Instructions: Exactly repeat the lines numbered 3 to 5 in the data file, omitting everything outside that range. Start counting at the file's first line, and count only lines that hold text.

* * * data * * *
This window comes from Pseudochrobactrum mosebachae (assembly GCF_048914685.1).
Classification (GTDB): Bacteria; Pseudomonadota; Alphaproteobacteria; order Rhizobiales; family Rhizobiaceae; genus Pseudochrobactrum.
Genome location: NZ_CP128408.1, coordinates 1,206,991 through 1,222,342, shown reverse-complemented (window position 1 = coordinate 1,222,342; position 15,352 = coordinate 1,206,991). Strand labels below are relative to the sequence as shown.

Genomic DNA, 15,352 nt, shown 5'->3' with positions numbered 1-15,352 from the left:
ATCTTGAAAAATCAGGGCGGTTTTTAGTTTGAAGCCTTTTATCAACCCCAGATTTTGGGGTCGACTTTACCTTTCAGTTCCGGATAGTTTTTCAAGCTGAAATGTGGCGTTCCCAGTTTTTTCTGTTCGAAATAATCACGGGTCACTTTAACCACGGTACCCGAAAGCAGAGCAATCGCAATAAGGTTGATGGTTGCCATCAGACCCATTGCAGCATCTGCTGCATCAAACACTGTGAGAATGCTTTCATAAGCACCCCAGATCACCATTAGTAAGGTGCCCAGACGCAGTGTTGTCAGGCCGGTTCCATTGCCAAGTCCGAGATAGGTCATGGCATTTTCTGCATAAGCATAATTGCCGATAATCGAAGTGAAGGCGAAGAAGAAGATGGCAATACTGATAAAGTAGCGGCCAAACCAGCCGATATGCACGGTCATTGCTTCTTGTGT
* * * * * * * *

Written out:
Genome location: NZ_CP128408.1, coordinates 1,206,991 through 1,222,342, shown reverse-complemented (window position 1 = coordinate 1,222,342; position 15,352 = coordinate 1,206,991). Strand labels below are relative to the sequence as shown.

Genomic DNA, 15,352 nt, shown 5'->3' with positions numbered 1-15,352 from the left:
ATCTTGAAAAATCAGGGCGGTTTTTAGTTTGAAGCCTTTTATCAACCCCAGATTTTGGGGTCGACTTTACCTTTCAGTTCCGGATAGTTTTTCAAGCTGAAATGTGGCGTTCCCAGTTTTTTCTGTTCGAAATAATCACGGGTCACTTTAACCACGGTACCCGAAAGCAGAGCAATCGCAATAAGGTTGATGGTTGCCATCAGACCCATTGCAGCATCTGCTGCATCAAACACTGTGAGAATGCTTTCATAAGCACCCCAGATCACCATTAGTAAGGTGCCCAGACGCAGTGTTGTCAGGCCGGTTCCATTGCCAAGTCCGAGATAGGTCATGGCATTTTCTGCATAAGCATAATTGCCGATAATCGAAGTGAAGGCGAAGAAGAAGATGGCAATACTGATAAAGTAGCGGCCAAACCAGCCGATATGCACGGTCATTGCTTCTTGTGT